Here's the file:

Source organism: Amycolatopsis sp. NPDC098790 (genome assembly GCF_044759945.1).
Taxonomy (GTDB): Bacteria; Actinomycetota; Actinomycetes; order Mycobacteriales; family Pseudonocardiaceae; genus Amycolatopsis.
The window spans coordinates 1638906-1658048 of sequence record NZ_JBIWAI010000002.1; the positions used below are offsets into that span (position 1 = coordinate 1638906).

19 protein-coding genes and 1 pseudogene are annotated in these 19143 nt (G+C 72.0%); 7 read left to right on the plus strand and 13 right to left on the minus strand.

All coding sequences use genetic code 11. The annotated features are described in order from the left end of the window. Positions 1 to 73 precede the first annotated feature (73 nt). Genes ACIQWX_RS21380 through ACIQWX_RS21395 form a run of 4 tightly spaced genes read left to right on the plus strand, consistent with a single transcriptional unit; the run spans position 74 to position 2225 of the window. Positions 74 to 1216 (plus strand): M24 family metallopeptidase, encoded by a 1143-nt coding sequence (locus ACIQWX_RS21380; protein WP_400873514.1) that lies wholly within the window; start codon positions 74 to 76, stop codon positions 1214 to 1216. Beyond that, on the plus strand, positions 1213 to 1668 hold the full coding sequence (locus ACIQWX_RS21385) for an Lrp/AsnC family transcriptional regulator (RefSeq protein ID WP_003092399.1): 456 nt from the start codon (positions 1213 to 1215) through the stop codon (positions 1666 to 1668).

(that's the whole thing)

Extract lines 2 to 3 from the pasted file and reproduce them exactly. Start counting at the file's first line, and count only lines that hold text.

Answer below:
Taxonomy (GTDB): Bacteria; Actinomycetota; Actinomycetes; order Mycobacteriales; family Pseudonocardiaceae; genus Amycolatopsis.
The window spans coordinates 1638906-1658048 of sequence record NZ_JBIWAI010000002.1; the positions used below are offsets into that span (position 1 = coordinate 1638906).